November 7, 2007

FOSS for cartoonists and illustrators

Author: Chen Nan Yang

As more and more traditional publishers accept digital images, artists are turning to free and open source software (FOSS) tools to create cartoons and illustrations.

Draw lines

Both vector and bitmap drawing programs let you draw lines. Generally speaking, vector lines are more reusable and revisable, while bitmap lines are more artistic.

Before starting a drawing in any tool, plan how many layers your drawing will have. A simple bitmap drawing may have only three or four layers, such as a background, a character, and a car. A vector drawing may have more layers; even a single property in your drawing may have several layers. Using layers can make it easier for you to revise your drawing or reuse it in another drawing in the future.

When drawing lines with a bitmap program, you'll need a good pen tablet, such as one from Wacom. (Check out Nathan Willis's article on how to get started with Wacom tablets in Linux.) Open source applications such as the GIMP (for Windows, Linux, Unix, and Mac) and Paint.NET (for Windows only) offer line tools such as a pencil, a paintbrush, and an airbrush. You can adjust settings such as the brush width, fill style, antialiasing mode, and blending mode, and save your favorite brushes for future use.

One of the major benefits of vector lines is that you can revise them easily. FOSS tools for vector graphics include Inkscape (for Windows, Linux, and Mac), Xara Xtreme for Linux, and Skencil (for Linux or Unix).

If a vector drawing has too many layers, you can combine several finished layers into a group to make the scene simpler. In Inkscape, for example, you can group the layers by navigating to Object -> Group. If you want to edit the group again, simply double-click it or navigate to Object -> Ungroup.

You can also convert a bitmap image to a vector image by using Inkscape's trace bitmap tool (Shift-Alt-B). This technique is useful for artistic portraits. For example, you could create a caricature portrait by importing a photo and converting it to vector lines. You could then transform the vector lines by using the editing nodes tool (F2), then make the jaw bigger, the cheek bone higher, the lips thicker, and so on.

Color your drawings

Coloring vector and bitmap images is relatively simple. If you want to color a vector image in a bitmap program, first export the image as a bitmap. Paint.Net's Paint Bucket and GIMP's Bucket Fill tools offer dozens of patterns for bitmap coloring. You can also use the line tools to draw colored patterns.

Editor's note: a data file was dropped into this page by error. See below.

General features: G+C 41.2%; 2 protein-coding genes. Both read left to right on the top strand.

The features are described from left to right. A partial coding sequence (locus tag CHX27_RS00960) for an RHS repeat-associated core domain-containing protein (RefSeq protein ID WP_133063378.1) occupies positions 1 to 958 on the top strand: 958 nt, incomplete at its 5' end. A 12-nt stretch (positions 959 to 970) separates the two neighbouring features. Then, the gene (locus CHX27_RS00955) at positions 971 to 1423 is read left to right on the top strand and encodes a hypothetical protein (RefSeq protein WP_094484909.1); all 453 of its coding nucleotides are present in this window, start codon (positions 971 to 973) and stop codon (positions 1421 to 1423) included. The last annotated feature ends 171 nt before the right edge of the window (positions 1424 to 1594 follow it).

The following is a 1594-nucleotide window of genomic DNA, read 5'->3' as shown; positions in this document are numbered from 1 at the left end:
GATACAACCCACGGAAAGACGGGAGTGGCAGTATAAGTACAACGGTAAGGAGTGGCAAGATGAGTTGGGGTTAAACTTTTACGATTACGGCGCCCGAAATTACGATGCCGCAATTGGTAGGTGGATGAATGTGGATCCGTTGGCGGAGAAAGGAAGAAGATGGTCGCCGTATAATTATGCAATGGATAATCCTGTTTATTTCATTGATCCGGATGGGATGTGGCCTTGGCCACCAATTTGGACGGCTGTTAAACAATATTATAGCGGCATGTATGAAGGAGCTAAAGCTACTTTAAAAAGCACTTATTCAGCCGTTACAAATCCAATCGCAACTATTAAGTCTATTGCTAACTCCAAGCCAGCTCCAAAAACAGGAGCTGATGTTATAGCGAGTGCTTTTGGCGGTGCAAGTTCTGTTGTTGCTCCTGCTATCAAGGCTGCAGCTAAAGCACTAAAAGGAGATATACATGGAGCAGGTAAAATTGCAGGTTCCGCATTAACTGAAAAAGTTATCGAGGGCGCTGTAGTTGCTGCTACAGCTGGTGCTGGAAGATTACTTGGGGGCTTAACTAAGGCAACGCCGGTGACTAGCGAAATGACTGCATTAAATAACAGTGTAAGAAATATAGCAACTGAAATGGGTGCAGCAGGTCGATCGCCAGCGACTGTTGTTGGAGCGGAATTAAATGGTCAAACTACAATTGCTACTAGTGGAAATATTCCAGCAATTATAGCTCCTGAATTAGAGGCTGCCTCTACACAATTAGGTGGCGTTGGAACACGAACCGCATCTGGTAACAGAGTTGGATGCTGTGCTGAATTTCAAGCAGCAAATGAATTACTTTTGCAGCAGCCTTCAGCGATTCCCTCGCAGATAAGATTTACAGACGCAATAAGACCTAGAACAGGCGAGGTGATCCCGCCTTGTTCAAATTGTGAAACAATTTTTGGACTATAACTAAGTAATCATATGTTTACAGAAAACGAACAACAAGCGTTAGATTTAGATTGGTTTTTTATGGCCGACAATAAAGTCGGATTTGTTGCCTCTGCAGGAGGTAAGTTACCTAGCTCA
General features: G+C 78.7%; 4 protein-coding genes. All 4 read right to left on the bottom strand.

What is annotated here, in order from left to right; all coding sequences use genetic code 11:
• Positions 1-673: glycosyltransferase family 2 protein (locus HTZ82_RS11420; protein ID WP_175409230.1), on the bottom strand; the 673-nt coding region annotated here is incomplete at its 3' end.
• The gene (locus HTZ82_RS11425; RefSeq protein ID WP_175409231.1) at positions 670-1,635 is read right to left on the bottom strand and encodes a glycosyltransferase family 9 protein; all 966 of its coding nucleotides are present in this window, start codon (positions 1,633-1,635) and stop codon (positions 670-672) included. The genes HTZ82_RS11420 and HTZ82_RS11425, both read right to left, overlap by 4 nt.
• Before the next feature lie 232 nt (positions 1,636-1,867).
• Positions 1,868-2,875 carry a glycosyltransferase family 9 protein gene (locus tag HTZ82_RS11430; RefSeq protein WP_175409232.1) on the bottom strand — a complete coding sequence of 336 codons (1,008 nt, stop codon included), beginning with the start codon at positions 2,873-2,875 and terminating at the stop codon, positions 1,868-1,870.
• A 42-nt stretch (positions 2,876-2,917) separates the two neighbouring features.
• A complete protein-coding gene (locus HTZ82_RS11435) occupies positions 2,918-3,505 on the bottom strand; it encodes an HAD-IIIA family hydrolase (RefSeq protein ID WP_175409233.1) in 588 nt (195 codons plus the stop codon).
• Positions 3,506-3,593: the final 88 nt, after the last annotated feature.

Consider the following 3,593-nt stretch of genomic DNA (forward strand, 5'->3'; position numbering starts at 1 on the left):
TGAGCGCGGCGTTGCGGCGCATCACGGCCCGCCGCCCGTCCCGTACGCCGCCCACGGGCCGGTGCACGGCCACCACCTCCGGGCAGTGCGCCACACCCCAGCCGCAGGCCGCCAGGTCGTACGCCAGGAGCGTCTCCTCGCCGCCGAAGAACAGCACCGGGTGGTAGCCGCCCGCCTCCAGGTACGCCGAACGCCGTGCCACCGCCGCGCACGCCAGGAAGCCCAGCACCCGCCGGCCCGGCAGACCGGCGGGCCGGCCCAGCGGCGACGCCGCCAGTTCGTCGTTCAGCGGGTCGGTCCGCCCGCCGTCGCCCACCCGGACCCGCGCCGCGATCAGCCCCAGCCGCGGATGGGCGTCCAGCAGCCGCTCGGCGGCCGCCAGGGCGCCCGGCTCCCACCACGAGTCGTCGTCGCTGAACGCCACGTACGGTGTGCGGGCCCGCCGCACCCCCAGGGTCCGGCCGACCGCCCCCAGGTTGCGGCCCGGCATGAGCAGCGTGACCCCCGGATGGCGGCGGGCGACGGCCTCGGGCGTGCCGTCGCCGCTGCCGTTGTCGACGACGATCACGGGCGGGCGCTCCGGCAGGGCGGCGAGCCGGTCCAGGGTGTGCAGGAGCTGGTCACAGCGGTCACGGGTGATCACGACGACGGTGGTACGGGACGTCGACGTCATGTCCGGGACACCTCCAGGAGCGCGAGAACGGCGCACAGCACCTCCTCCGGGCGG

In the GIMP, you can color images on the same or a different layer. Using a different layer may take more time, but it allows you to revise the colors or the lines separately in the future.

You can color bitmap images in vector programs (for example, drawing lines in Paint.Net but adding colors in Xara Xtreme for Linux) to create special effects, but the process is more complicated because you need to draw more vector shapes to contain the colors first.

Properties and background

Google SketchUp can help you draw properties and backgrounds quickly. With the line, rectangle, circle, and arc tools, you can draw objects and a background simply by dragging the cursor through three-dimensional coordinates. Google SketchUp offers more than 100 materials, including brick and cladding, wood, stone, tile, vegetation, carpets, and water. Sketchy Effects helps you create a hand-painted effect on your drawing. If you find that SketchUp's style is just what you need, you can export your work directly as a bitmap file and put it in a layer of your drawing program, or revise it in another drawing program.

Other FOSS tools can help you create properties as well. For example, you can use the emboss tool in Paint.Net to create an embossed artwork as a property in a scene. You can also simply create a rectangle and fill it with colors and patterns to make a background.

Improve, polish, and send out your drawing

Editors usually accept JPG files because of their relatively small size compared to other kinds of graphics files. Before exporting your drawing as a JPG file, see how your image looks in its compressed form. You may need to revise some of the layers. For example, if a background layer is too glaring, you can darken or blur it. You can also use Paint.Net or the GIMP to give your work an artistic effect. For example, you can make your work look like a pencil drawing by going to Effects -> Pencil in Paint.Net.

Set the compression of the exported JPG file to allow for good image quality and definition. Choose a JPG quality of 85 to 95%. The definition of the exported file should be at least 300 dots per inch for a magazine, meaning that a 4-by-3-inch illustration in a magazine needs a digital image that is at least 1,200-by-900 pixels.


The powerful functions offered by FOSS drawing programs can not only help you to present your digital artworks, but can also help you to improve your artistic skills and improve your visibility in the art world.


  • Graphics & Multimedia